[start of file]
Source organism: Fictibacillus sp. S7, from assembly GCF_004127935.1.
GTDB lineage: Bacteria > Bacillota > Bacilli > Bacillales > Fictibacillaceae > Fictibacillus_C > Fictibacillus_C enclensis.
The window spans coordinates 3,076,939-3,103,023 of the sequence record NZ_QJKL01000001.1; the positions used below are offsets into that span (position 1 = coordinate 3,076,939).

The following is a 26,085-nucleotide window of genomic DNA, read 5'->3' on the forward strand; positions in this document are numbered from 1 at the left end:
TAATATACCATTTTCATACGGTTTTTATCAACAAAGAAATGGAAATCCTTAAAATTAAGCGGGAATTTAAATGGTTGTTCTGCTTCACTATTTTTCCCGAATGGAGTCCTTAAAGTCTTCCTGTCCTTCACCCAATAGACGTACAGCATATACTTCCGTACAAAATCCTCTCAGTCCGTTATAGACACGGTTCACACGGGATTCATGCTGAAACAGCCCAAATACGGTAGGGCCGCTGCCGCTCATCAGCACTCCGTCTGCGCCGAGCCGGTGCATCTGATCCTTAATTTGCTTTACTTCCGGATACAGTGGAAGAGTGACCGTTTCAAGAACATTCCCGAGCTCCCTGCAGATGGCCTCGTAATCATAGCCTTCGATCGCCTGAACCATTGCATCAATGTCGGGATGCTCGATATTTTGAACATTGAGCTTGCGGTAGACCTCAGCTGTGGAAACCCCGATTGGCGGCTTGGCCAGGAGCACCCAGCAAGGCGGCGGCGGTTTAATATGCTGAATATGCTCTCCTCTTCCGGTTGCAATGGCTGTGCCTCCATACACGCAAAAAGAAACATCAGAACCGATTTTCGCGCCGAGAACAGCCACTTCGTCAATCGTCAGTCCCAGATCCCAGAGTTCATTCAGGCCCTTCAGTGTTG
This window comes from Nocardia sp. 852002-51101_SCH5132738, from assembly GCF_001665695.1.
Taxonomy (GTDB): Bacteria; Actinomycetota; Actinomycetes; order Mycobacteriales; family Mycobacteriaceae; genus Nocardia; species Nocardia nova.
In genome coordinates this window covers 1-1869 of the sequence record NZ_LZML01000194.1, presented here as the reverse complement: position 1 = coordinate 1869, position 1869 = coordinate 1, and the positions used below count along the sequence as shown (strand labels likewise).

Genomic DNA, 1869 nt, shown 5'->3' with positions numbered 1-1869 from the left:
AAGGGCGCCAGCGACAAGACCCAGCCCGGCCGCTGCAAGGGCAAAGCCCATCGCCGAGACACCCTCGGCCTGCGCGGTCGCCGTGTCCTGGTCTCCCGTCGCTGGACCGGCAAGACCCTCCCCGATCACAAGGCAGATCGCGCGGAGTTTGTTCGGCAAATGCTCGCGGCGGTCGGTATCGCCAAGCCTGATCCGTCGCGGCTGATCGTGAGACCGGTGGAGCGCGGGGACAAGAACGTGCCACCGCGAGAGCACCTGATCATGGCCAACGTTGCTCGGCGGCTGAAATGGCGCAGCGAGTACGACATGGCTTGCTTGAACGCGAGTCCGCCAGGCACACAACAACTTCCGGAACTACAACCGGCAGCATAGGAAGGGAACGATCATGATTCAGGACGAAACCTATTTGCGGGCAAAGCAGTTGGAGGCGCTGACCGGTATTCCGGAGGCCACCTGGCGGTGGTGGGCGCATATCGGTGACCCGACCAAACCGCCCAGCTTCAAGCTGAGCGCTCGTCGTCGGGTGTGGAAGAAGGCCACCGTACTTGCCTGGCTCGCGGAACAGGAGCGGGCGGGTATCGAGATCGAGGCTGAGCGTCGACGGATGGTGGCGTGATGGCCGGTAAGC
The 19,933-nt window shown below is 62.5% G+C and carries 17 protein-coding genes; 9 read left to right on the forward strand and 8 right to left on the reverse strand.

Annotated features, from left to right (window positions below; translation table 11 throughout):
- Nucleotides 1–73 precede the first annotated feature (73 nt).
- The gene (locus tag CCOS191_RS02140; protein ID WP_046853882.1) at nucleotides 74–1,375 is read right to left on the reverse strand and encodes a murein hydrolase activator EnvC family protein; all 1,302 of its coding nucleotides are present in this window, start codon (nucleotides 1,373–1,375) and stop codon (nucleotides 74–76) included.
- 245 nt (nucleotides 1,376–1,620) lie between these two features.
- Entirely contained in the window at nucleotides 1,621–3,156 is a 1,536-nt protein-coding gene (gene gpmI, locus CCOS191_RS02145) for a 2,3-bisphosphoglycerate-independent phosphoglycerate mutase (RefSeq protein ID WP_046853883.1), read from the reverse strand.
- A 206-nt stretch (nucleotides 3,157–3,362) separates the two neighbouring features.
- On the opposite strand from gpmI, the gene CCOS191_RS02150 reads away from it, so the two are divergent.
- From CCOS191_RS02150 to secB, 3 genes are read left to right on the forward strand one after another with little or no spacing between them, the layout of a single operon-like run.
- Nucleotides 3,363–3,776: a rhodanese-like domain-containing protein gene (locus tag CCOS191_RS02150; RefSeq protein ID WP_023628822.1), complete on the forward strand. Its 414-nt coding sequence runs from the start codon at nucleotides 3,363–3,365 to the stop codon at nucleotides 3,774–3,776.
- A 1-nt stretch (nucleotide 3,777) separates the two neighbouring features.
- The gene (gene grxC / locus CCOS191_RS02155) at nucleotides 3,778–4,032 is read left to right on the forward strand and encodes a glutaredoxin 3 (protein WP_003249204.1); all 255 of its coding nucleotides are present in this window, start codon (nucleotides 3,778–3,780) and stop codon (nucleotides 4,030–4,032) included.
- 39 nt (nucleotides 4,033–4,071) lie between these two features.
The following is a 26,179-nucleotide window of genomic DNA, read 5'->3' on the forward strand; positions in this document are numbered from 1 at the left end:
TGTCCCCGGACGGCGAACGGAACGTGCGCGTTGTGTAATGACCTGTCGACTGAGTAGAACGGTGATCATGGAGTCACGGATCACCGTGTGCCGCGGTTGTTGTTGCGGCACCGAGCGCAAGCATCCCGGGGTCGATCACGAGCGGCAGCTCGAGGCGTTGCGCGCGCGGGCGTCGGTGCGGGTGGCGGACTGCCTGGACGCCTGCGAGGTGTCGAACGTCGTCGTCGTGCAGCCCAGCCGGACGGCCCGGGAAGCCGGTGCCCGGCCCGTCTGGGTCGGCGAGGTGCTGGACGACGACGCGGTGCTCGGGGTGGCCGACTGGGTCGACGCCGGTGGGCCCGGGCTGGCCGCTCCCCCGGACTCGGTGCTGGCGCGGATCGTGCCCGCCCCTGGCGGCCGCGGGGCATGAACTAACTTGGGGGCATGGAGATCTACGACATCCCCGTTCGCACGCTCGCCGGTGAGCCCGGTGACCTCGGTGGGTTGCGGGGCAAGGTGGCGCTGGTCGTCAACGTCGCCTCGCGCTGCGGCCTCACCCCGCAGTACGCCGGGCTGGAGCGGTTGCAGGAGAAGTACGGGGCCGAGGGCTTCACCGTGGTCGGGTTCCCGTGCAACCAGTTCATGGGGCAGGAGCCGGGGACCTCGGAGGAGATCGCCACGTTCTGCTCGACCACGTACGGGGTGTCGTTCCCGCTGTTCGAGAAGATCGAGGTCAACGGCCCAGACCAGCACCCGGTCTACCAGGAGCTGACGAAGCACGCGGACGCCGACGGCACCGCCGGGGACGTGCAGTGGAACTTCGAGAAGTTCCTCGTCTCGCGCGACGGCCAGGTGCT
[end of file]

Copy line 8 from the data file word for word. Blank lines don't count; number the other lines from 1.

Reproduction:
In genome coordinates this window covers 1-1869 of the sequence record NZ_LZML01000194.1, presented here as the reverse complement: position 1 = coordinate 1869, position 1869 = coordinate 1, and the positions used below count along the sequence as shown (strand labels likewise).